Although I take mini breaks after each championship, looking back through 2022 and the start of 2023, I was bouncing from one target to another without a lot of down time, and the psychological refresh is as important, if not more so than the physical recovery for me. So, another lesson learnt, take more down time and that was one reason I decided quite early on this year that I wasn’t going to do a Hill climb season so I could have a proper break from the intensity of racing.

4. We see on social media pictures of you out in the hills; is the training a matter of just riding the bike or structured efforts out on the road?
MARY: I’m very lucky to live in a location that allows me to ride in beautiful surroundings day in, day out and the terrain in the Yorkshire/Lancashire hills is naturally challenging so pretty much every ride is a hard. I often use the natural undulations as unstructured interval sessions, but when I have a target race, then my training is very focused during the build-up, with specific sessions and intervals building towards the demands of the event.

5. You seem to enjoy the great outdoors on your bike so how will Zwift and indoor training be part of your pedalling a bike in the winter?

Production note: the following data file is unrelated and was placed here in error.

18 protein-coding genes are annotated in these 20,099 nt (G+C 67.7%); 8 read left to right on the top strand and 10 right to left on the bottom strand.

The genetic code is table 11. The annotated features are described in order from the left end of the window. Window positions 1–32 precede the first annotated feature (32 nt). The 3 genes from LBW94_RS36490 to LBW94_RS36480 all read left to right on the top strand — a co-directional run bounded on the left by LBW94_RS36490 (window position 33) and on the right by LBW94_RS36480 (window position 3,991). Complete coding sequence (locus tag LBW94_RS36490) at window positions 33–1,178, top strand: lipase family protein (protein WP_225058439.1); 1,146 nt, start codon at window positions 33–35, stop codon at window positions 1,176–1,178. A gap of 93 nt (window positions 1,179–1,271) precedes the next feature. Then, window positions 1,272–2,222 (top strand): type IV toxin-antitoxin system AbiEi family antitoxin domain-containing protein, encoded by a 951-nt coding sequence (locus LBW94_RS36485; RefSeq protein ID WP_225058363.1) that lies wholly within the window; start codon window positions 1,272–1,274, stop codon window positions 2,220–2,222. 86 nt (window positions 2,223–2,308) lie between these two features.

MARY: I really enjoy both outdoors and indoors. During the summer, I will do as much of my riding outdoors as possible, but come winter, my body really doesn’t like the cold and just won’t function, so any quality has to be done indoors on Zwift and to be honest, I actually enjoy the extra intensity that comes with indoor training. But whenever I can, I will get outside. It feels so much more of an escapism and a time to recharge and refresh the mind, so most of my endurance will be done outdoors. I will actually adjust my training programme based on the weather to enable me to get out for the longer rides.

6. What was the best performance of yours in 2023?
MARY: Probably the UCI World Championships Gran Fondo. At close to 100 miles, with significant amounts of climbing, it was really nice to compete on a longer, more challenging course and coming so soon after a bad crash, I was proud to be able to put together the race that I did both physically and tactically.

All smiles with her teammates at the Ryedale headquarters in 2023